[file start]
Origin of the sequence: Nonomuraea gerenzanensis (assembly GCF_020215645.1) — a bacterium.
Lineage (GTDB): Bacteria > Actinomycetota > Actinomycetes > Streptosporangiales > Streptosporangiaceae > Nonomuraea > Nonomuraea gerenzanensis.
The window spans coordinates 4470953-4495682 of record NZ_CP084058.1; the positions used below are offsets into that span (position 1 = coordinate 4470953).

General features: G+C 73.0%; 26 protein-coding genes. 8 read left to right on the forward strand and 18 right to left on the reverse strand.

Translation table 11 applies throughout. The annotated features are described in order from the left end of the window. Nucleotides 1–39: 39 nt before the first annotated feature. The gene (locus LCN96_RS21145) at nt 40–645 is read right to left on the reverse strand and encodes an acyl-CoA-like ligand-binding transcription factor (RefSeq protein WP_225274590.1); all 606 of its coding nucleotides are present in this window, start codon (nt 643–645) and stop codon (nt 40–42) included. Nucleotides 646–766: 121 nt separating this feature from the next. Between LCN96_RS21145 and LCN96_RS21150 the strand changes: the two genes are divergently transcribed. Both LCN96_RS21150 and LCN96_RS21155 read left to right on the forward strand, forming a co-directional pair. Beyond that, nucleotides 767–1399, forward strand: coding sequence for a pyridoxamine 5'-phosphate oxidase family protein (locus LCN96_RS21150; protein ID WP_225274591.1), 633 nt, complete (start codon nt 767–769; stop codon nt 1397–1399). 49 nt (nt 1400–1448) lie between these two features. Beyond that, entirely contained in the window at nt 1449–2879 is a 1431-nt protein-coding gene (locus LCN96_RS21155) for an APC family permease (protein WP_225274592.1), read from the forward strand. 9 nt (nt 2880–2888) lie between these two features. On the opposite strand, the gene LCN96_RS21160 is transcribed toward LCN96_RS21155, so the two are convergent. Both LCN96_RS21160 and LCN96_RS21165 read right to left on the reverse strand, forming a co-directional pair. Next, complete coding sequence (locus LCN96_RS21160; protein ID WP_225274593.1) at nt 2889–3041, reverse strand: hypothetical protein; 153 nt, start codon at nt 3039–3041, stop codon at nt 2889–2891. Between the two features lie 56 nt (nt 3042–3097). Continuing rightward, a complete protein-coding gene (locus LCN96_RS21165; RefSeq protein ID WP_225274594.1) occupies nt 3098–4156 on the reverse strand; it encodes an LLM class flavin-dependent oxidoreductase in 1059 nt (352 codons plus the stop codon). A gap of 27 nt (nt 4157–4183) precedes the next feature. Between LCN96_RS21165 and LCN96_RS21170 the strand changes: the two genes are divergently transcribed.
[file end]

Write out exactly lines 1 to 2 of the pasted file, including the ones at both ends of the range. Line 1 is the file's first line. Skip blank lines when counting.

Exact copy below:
Origin of the sequence: Nonomuraea gerenzanensis (assembly GCF_020215645.1) — a bacterium.
Lineage (GTDB): Bacteria > Actinomycetota > Actinomycetes > Streptosporangiales > Streptosporangiaceae > Nonomuraea > Nonomuraea gerenzanensis.